IT WAS AN ORDINARY church tower, a familiar sight above the red tile roofs of every Danish village. The only thing missing was the village beneath it, including the church. The steeple soared abruptly from a wasteland of coastal dunes like some solitary monument to a tragedy at sea.
“It was a historic tragedy,” my companion, Lars Jensen, remarked as we climbed to the base of the tower. “The church and the village are right here under us, where a great tide of sand buried them 180 years ago.
“No one knows the exact cause, and of course it took time—for years the villagers literally dug their way into church every Sunday morning. But in the end they gave up.” He shook his head sadly. “What a terrible way for a seafaring village to die.”
Terrible indeed, though in the manner of Danes the villagers merely conceded the battle, not the war. Near the site of the tragedy—now known as Old Skagen, on the tip of the Jutland Peninsula—they built another Skagen and ringed it with fragrant defenses of dune grass, heather, and pine. It survives to this day, a quiet fishing port of 13,000 and a monument to the human spirit.
Nothing Daunts the Danes
In weeks of travel throughout Denmark I came to think of its people in terms of Skagen. Born to a union of land and sea, early accustomed to hardship, oftentimes threatened by superior forces, the Danes have defended their homeland for a thousand years, more than once at the cost of rebuilding it from ruins.
Like Skagen, too, Denmark wears few visible scars of its turbulent past. Spared the agony of a major battle on its own soil for more than a century, Scandinavia’s smallest country includes some 500 picturesque islands, lying in the Baltic under the lee of the Jutland Peninsula map, see more here.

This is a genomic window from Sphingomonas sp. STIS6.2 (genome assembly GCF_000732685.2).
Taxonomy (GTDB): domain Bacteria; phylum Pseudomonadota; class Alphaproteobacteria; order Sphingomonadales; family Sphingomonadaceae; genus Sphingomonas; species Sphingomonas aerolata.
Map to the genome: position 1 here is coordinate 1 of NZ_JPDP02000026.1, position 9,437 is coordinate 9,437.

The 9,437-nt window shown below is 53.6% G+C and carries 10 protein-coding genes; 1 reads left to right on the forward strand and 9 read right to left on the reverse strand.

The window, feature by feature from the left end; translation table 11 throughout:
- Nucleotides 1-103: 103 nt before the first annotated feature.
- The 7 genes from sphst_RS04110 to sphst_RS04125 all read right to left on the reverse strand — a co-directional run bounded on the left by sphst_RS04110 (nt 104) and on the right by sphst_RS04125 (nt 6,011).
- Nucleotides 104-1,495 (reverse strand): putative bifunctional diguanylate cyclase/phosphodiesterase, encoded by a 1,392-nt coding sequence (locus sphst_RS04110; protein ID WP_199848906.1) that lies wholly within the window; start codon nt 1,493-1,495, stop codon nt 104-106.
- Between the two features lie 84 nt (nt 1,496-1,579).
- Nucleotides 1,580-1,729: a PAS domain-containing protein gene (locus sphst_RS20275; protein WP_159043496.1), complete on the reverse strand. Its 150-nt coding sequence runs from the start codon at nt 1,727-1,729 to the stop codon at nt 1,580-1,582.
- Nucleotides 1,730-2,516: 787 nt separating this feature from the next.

The biggest of these is Zealand, where Copenhagen stands facing east toward Sweden. But it didn’t take me long to learn there is far more to Denmark than the capital city, the green farms of Zealand, or the long north-reaching thumb of Jutland. On the island of Funen, for example, throbs Europe’s largest shipyard (pages 266-7).
Denmark’s total territory also includes Greenland and the Faeroe Islands in the North Atlantic. Both integral parts of the realm, they make Denmark more than twice the combined size of Sweden and Norway.
No Dane lives more than 35 miles from the sea or, for that matter, more than 568 feet above it. Endlessly honed and leveled by a succession of Ice Age glaciers, Denmark has inspired neighboring Norwegians, with their wealth of mountains, to twit the Danes with the comment: If you stand on a box you can see the whole country. Ignoring the taunt, some 5,100,000 Danes refer to their homeland with equal poetry and pride as “Danmark”—literally, “Field of the Danes.”